Editor’s Page

Summer 2015

Dear Readers,

Feminism suffuses this issue of Persimmon Tree. Letty Cottin Pogrebin, one of the founders of Ms. Magazine, leads off with thoughts on her body’s flaws. We invited you to respond to Vivian Gornick’s feminist polemic and you came through with comments short and long. Not surprisingly, you took a wide range of approaches, discussing religion, abortion, history, childhood, personal anecdotes, hopes and regrets, clothing.

Suzanne Juhasz’s claim, “Bringing an icon from second wave feminism into the present represents a remarkable sense of continuity between then and now,” and Janet Sunderland insisting “We have to raise our sons differently!” brought to mind two encouraging thoughts: the first is that my grandson, Oscar, at age nine, pays as much attention to gender dynamics in movies and TV programs as I do. (Perhaps that is why so many of his close friends are girls.) And two high school girls at the private girls’ school where I taught for 30 years recently created a forum for discussing feminism “in this day and age,” planning to “explore activism through art, using different media of expression to consider the ideas of diversity and modern feminism.” Note the word, “activism.” The movement continues.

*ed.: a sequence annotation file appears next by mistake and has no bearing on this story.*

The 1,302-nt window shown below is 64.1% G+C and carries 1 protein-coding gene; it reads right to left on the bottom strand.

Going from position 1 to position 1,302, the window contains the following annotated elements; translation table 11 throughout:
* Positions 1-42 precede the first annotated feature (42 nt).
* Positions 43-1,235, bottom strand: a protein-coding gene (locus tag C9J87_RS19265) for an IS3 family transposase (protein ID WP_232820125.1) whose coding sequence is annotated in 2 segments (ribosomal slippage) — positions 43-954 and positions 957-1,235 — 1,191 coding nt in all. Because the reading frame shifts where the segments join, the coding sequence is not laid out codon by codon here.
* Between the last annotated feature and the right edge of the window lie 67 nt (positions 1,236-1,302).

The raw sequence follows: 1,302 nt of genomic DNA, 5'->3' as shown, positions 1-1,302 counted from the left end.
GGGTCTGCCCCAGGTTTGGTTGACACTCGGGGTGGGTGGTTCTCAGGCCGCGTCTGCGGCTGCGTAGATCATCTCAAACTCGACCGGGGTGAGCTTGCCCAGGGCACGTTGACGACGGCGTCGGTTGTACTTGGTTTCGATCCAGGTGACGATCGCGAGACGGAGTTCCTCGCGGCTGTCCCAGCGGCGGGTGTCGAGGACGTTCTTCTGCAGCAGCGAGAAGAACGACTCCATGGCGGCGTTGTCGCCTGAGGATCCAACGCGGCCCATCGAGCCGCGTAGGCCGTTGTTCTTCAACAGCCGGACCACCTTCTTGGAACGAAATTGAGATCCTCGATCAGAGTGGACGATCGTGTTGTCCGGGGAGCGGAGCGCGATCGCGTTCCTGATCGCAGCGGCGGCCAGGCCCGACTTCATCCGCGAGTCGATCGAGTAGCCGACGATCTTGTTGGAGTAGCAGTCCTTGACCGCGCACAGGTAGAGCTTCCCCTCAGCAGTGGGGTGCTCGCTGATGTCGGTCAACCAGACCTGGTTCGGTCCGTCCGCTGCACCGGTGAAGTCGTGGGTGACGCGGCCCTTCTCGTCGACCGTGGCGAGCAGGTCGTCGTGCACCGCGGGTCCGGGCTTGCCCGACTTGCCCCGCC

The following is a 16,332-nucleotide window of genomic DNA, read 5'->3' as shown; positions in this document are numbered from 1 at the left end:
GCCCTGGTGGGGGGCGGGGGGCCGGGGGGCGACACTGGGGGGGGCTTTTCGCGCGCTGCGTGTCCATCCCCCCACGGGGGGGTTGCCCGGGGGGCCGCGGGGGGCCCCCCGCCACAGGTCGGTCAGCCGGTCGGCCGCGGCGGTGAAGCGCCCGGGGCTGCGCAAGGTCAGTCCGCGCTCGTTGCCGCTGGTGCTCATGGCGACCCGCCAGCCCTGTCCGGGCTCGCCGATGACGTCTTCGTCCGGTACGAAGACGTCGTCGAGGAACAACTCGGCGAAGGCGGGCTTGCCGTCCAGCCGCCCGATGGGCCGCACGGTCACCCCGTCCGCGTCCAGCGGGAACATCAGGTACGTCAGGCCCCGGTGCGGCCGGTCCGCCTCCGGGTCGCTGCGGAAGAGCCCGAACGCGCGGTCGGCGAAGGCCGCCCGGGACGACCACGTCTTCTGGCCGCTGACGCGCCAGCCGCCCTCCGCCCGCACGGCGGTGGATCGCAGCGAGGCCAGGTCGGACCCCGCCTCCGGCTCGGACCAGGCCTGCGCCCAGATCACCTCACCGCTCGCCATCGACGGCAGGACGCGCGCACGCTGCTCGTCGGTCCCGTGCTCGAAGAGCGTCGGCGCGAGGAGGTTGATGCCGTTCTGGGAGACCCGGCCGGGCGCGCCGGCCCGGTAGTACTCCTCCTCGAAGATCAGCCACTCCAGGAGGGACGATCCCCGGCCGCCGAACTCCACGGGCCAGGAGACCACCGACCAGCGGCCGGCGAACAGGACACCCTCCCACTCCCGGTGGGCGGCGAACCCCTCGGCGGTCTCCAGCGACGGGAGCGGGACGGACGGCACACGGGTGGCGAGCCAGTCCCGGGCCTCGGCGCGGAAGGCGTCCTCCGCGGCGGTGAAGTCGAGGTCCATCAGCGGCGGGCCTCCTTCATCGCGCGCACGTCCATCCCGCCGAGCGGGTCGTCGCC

With such a good response to this topic (and to earlier themes like nature and activism), we welcome suggestions for other themes you would like us all to tackle.

We will be trying a few new strategies to encourage more readers to join our mailing list, which is necessary for our continued existence. We await your responses to these invitations and, once again, ask you to spread the word in your community. Persimmon Tree needs your help to expand our circle of subscribers.

Have you listened to Robin Morgan’s interview with me on her radio program, Women’s Media Center Live? It is now a podcast – still online, perhaps forever … Click here to listen now or Download from iTunes (Episode #122).

Enjoy your summer – and let’s get out in the streets with our banners and our chants.

Sue Leonard




For 45 years, Sue Leonard taught every variety of history except American mostly at independent high schools for girls — with a brief stint in a poverty program school for pregnant teens in Bedford Stuyvesant. In the mid-nineties she and her late husband John Leonard were co-editors of the Books and Arts section of the Nation Magazine. Since retiring, Sue has filled up her days with reading, needlework, family, friends and long walks.